A broad and perhaps underappreciated feature of radical right populism is its simultaneous mobilization of cultural Christianity, on occasion combined with secularism, and women’s (and sometimes LGBT+) rights in a racializing, anti-immigration, and anti-Islamic discourse. Take for example the recent reaction in the USA of Republican Representative Marjorie Taylor Greene, who proclaimed on Twitter that ‘I am being attacked by the godless left because I said I’m a proud Christian Nationalist’ and added that she is even being called ‘a Nazi because I proudly love my country and my God’. By the same measure, in Italy, the League (La Lega) chairperson Matteo Salvini has previously maintained publicly his certainty that ‘Madonna will bring us the [political] victory’ and praised in religious conservative media the ‘traditional (heterosexual) family’.
Concocted by the conservative quarters of the Vatican, the disparaging term 'gender ideology' has been taken up not only by the radical right, but also by some centre-left, liberal commentators, seemingly unconcerned with the concept's troublesome history. One notable example is the Economist's last year article denouncing the so-called 'trans ideology', titled A backlash against gender ideology is starting in universities. In my Identities article, 'Framing ‘gender ideology’: religious populism in the Croatian Catholic Church', I consider the provenance of how the 'gender ideology' frame was utilized by the Catholic church in Croatia – one of the earliest cases of widespread anti-gender mobilization in Europe.
Having gone through a double transition to a capitalist liberal democracy, the revived religious nationalism in Croatia competed with liberal values from the 'free Western world'. The generous Vatican agreements signed in the late '90s by the authoritarian, right-wing government provided fertile ground for a blossoming of Catholic evangelization and proliferation of lay activism. In contrast to current research on the populist radical right which demonstrates the manipulation of religion committed by political actors, I identify factions of the Church itself as populist entrepreneurs. Polarizing populist discourse is traced back to Pope John Paul II's warnings against 'the war of the powerful against the weak', and connected to newer doctrinal, papal writings on issues of gender, ecology and politics.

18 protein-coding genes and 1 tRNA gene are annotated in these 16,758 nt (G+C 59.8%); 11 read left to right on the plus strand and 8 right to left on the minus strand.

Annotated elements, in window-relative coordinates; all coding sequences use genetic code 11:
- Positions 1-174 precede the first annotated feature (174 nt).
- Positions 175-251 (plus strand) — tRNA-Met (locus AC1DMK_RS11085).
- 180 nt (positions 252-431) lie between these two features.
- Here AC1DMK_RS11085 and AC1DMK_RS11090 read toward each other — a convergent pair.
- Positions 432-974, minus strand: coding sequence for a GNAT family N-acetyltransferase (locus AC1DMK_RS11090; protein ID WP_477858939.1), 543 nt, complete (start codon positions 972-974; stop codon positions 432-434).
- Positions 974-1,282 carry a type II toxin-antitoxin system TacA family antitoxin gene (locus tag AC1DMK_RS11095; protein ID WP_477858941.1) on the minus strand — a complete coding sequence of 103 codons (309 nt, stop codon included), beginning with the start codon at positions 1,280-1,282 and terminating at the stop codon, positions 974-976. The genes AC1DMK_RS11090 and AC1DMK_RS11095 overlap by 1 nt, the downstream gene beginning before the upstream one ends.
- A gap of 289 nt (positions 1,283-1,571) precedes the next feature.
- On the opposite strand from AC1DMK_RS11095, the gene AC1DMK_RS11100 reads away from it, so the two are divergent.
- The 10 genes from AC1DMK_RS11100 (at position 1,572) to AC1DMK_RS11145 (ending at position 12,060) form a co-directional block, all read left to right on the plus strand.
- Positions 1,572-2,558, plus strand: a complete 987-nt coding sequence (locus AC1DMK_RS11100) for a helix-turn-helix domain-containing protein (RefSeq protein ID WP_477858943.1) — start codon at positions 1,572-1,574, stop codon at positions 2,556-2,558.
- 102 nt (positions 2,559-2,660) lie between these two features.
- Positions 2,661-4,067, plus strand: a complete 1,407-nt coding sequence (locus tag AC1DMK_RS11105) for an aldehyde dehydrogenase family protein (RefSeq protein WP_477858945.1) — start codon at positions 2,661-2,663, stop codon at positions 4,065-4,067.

While the ‘Common-Sense Group’ of MPs and Lords still retain the term, during the last few years the far-right conspiracy theory Cultural Marxism has fallen out of favour within mainstream British right-wing discourses. It has been largely superseded by the pejorative use of the term ‘woke’, which originated from the fight for racial justice in the USA. This blog post examines the transition from Cultural Marxism to woke and asks what does the derogatory use of so called ‘wokeism’ offer to its patrons that Cultural Marxism doesn’t?
Cultural Marxism is a long-standing far-right conspiracy theory. According to the American far-right, The Frankfurt School of Jewish Marxist intellectuals, who escaped Nazi Germany, initiated a plan to destabilise America from within by using their supposed control of the organs of culture, including education, the media, and churches, to attack Western civilisation and undermine pride in its past. The far-right sees the progressive civic and social movements that began in the 1960s – feminism, LGTBQ+ rights, black power, anti-colonial liberation, environmentalism, and pacifism as part of Cultural Marxism’s orchestrated effort to “destroy the American way of life as established by whites”.